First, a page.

Everyone knows what those big rectangular shipping containers are for: shipping! The giant boxes transport electronics, food, clothing and a million other types of goods around the world; from one port to another. As the billion dollar industry of imports and exports grows, the fees associated with returning the containers to their countries of origin is far less cost-effective than buying new containers. As a result, millions of them are abandoned yearly. Fortunately, construction savvy upcycling citizens are submitting applications and ideas aimed at repurposing the shore side scraps. Shipping container architecture is gaining traction as a trendy green alternative to traditional building methods. From East London to Amsterdam and New York City, imaginative locals are proving that shipping containers can make terrific places to live, work and be merry.
You may be scoffing but with some planning, plain metal boxes can be transformed into lush living quarters and smart home offices complete with plumbing, electricity, windows and doors. Once structured there are many benefits to this new age architecture model; main advantages include:
Durability – The structure is solid. Built to weather the most ferocious seas so wind, rain and hail are non-factors.
Ease – Setting up house is remarkably simple. Wiring, insulation and plumbing fits perfectly inside the outer metal and inner drywall.
Availability – See your local port. And/or eBay.
Customisation – One shipping container is great, but two or more is even better! Once properly fitted together, you can effectively double, triple or quadruple your space, making way for a large television mounted high on the wall, or a winding staircase that connects the living area to the sleeping quarters.
Portability – Moving from South to North London? No problem! These structures can be transported via lorry. For further destinations, travel by sea may be preferable and passage can be arranged at your nearest port.
Cost – Typically the containers cost less than £1000. Housing factions that are working to create container cities, plan to rent out the finished flats for £75 a week.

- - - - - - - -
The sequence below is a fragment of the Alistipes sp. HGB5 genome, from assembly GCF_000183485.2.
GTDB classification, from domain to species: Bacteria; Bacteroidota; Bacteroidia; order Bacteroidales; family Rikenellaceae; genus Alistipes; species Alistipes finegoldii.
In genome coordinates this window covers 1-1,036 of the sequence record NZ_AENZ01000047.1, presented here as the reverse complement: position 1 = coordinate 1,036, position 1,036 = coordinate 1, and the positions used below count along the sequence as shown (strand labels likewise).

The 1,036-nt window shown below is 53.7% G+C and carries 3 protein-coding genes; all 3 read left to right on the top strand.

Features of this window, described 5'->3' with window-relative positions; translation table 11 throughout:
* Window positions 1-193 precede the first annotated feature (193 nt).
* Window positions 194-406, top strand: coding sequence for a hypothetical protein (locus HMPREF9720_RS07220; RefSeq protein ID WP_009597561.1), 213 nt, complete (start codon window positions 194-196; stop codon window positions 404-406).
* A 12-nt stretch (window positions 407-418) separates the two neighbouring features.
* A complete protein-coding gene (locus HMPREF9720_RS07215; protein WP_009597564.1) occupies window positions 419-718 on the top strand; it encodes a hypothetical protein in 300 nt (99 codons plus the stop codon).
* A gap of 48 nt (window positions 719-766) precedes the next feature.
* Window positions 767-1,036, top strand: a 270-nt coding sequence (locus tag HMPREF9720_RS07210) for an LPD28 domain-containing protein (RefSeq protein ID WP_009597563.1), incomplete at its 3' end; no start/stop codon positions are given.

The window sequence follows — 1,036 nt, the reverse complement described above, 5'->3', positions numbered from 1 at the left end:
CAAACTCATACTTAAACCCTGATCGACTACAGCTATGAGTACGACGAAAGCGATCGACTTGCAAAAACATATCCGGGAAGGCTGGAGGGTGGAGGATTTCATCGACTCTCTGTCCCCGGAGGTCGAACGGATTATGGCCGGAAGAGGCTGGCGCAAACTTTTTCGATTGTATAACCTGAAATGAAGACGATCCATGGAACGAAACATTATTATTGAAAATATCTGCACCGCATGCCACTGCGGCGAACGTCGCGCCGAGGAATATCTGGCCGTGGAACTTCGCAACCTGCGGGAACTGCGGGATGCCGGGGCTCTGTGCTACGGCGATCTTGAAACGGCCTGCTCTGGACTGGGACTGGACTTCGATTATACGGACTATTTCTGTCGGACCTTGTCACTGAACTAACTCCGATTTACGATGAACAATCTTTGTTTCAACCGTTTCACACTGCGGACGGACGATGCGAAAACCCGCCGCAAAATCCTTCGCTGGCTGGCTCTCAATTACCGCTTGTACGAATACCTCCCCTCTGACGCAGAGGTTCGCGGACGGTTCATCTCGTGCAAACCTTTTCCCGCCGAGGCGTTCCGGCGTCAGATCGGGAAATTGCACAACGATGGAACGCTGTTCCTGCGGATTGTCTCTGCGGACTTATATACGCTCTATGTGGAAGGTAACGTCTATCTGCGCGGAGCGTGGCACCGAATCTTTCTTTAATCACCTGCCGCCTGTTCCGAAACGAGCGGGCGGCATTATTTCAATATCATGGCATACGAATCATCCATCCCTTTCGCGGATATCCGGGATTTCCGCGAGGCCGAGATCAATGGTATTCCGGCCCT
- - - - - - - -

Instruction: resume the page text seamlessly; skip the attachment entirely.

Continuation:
Though we wish it wasn’t so, converting an ordinary shipping container into living quarters can be quite hazardous. A few of the top concerns include:
Chemicals – The containers often originate in countries with lenient health and safety laws and the lack of standardised regulatory documentation makes it difficult to distinguish where a container is from and which chemicals were used in its construction. This is exacerbated by the massive variety in chemicals involved and the long journey times; in airtight containers toxic chemicals intermingle creating deathly fumes and hybrid toxins.
Ecological Footprint – The amount of energy required to make the box habitable is sizeable. The entire structure needs to be sandblasted to remove toxic residue, wooden floors need to be replaced and openings need to be cut with a torch or mechanic saw. An estimated thousand pounds of hazardous waste is created in the pursuit of habitability.
Dimensions – 8ft by 20ft seems like a decent amount of space, until you want to jump for joy; that may not always be possible in these homes. To contain your elation, pun intended, you may have to cut and weld multiple containers together, which brings us back to our previous point.
With European residential property at a premium it’s no wonder that people are starting to look to these cheap sturdy stackable boxes for shelter. Ingenious examples of beautiful cargo tin architecture is giving people container fever, but be wary. Shipping container homes can make sense in developing countries or disaster relief initiatives, where resources are scarce and containers are abundant but it is typically not the best method of construction. For more information on house architecture, contact us.
This blog is written by Baaba Hughes and managed by Lucy Lonsdale.